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This week: Google faces an antitrust action, recessions are opportunities for entrepreneurial lawyers and law professors inject a little Seinfeld into the law.
Years of blowback against America’s biggest tech companies will likely come to a head this summer as the Justice Department expects to file antitrust charges against Google.
The investigation is still ongoing: But regulators expect to bring charges related to Google’s dominance in the ad market (it takes in roughly one-third of all dollars spent on advertising) and harming competitors through its search rules. This will likely be the biggest antitrust action in the U.S. since the DOJ went after Microsoft in the 1990s.
The U.S. is following Europe’s lead: European regulators have already fined Google for issues around advertising and mobile phones.
And other tech companies will perhaps follow Google’s lead
State Attorney Generals have also been investigating Facebook, and America’s other major tech companies, such as Amazon, could face pressure from regulators in recent years.
Google has been here before and faced no repercussions. In 2013, the Federal Trade Commission ended a 19-month investigation and declined to press charges.
One of Google’s defenses is likely to be a tried-and-true strategy for major companies at risk of antitrust charges: popularity. The company notes that people are satisfied with its products.
Thinking of going out on your own, or starting something up with a few lawyer friends? The down economy may present a great opportunity, according to Law360.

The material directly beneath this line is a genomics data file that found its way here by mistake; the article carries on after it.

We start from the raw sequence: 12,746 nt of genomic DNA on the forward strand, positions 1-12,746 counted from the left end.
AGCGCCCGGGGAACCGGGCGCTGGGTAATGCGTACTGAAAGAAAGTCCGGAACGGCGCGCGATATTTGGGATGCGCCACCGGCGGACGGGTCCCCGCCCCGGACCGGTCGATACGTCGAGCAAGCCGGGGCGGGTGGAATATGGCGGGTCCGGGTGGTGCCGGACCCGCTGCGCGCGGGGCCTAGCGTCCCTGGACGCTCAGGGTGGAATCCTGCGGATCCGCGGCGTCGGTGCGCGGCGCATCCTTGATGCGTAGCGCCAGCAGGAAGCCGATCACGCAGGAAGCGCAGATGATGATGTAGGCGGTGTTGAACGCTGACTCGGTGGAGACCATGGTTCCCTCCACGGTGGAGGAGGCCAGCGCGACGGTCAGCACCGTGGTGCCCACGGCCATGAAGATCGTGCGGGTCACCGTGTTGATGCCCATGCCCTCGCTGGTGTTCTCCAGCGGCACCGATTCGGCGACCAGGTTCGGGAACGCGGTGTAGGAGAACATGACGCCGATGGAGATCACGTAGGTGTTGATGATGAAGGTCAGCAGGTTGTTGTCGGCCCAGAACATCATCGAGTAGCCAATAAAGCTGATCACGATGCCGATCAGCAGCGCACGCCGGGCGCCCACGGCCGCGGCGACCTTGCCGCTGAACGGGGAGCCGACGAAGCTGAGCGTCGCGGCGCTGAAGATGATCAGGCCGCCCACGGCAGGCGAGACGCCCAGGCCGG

What’s bad for the big guy could be good for the little guy: Companies that typically outsource law work to big firms may want a discount and choose a lawyer with discounted rates. Entrepreneurial lawyers and boutique firms can typically negotiate lower because they have lower overhead.
And the lowest overhead of all is no overhead: With people getting used to Zoom meetings, attorney Nicole Gueron, who started a firm, said lawyers could get away with having no physical office space, at least for a while.
It’s easier than ever to start up a firm: Firms used to require a crazy amount of infrastructure, even excluding office space. Now almost everything can be stored on the cloud or Clio software.
It worked in 2008 and 2009, when the financial crisis led to an increase in lawyers starting smaller practices. But lawyers who have ventured out on their own have a warning: Be sure you’re ready for the business and networking side of things as much as you are the law.
Don’t expect training opportunities for GCs -- a key component in continuing legal education -- to be the same as they were before coronavirus. Here are a few takeaways from a survey of 405 GCs regarding in-house training programs.
People want to stay home: Only 17% of respondents said they would be ready to physically attend training events and education sessions even after stay-at-home orders are lifted. Some 45% of respondents would consider going to a session if protective gear and social distancing was mandatory.
GCs may not be able to go if they want to: Nearly half of the attorneys surveyed said they expected their travel and training budgets to decline in the next year.
Training sessions have already been thrown out of whack: Two-thirds of respondents say they’ve already had to skip an in-person training event because of coronavirus.
What else we’re forwarding...
We recorded the deposition and yada, yada, yada: 11 law professors are teaching a Seinfeld and the Law class this summer. You can enroll for free on Zoom.
Get rid of that lawyer imposter syndrome: In case you need any tips on how to feel like you always belong, check out this podcast from “Legal Speak.”
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